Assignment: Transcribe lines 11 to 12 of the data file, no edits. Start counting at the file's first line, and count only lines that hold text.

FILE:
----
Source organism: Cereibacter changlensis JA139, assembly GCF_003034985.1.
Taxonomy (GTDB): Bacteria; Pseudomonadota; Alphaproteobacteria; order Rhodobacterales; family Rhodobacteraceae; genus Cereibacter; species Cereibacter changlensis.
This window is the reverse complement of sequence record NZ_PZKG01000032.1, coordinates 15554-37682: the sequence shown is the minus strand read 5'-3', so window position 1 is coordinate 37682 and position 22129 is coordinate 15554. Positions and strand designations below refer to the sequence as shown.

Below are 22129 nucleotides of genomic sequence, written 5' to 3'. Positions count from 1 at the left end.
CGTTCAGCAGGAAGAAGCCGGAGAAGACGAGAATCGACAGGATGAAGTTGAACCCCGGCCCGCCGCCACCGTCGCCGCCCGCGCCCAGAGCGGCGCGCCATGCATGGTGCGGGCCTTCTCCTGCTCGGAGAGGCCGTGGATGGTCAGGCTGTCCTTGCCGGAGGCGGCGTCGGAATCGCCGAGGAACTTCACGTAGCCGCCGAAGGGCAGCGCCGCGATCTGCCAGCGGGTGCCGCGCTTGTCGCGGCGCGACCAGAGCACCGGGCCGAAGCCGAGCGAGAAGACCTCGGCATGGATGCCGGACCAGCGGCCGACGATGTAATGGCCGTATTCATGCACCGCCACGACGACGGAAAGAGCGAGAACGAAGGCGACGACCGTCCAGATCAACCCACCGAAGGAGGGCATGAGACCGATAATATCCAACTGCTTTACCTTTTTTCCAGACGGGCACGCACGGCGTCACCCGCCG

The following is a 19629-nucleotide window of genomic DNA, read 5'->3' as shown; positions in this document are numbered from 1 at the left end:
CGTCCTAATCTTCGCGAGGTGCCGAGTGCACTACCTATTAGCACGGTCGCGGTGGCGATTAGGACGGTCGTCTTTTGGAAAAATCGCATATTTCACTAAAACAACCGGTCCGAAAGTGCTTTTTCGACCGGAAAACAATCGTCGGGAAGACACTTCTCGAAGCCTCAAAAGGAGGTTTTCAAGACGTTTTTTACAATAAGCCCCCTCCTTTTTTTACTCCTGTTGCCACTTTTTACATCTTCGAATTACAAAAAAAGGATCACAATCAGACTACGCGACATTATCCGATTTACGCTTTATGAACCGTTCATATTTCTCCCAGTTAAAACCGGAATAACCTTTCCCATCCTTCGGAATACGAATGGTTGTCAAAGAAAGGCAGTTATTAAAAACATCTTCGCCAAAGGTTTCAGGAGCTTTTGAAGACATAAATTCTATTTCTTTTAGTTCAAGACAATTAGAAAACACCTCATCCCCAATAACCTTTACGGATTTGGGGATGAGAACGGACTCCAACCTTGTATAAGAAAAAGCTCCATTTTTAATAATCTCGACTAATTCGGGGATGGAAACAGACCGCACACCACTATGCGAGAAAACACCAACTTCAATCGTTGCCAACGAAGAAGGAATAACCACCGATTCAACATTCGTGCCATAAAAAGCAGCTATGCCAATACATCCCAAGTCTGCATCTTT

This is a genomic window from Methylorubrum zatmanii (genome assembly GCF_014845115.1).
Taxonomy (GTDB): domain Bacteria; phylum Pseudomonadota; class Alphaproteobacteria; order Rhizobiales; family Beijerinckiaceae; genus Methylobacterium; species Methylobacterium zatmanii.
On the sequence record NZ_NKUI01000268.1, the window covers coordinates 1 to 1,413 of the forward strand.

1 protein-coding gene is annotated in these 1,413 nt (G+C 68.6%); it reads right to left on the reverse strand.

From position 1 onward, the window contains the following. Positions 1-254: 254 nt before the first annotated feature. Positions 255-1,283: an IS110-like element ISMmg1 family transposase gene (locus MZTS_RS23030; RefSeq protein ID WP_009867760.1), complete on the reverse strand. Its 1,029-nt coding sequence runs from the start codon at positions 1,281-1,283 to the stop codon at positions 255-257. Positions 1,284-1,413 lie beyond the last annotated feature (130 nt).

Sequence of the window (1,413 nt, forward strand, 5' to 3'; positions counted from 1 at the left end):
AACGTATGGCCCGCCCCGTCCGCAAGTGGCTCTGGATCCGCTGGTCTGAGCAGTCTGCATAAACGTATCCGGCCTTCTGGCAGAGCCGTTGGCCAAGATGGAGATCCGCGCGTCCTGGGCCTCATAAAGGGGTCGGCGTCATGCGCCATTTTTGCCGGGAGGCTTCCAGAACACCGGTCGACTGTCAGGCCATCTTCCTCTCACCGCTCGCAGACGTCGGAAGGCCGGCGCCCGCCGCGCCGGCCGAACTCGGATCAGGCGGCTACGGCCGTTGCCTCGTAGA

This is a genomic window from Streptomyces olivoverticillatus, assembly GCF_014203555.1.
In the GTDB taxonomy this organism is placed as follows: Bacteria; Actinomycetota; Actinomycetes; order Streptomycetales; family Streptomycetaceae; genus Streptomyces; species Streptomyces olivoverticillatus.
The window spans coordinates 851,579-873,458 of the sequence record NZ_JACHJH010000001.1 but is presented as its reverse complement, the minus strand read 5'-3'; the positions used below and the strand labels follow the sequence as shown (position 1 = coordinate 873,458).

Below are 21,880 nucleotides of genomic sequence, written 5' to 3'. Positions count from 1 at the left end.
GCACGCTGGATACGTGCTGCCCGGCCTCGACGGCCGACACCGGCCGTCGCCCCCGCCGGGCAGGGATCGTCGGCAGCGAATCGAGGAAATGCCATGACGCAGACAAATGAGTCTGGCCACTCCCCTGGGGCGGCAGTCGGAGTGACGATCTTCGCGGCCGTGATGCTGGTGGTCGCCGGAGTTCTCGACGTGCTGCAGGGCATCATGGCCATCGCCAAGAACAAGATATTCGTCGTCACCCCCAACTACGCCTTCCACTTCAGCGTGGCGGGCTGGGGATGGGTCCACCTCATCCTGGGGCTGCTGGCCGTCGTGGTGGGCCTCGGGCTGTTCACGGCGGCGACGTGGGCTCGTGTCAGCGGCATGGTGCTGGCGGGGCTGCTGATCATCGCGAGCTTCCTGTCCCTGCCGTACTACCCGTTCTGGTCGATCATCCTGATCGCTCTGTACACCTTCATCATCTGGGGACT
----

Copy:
1 protein-coding gene is annotated in these 1,413 nt (G+C 68.6%); it reads right to left on the reverse strand.

From position 1 onward, the window contains the following. Positions 1-254: 254 nt before the first annotated feature. Positions 255-1,283: an IS110-like element ISMmg1 family transposase gene (locus MZTS_RS23030; RefSeq protein ID WP_009867760.1), complete on the reverse strand. Its 1,029-nt coding sequence runs from the start codon at positions 1,281-1,283 to the stop codon at positions 255-257. Positions 1,284-1,413 lie beyond the last annotated feature (130 nt).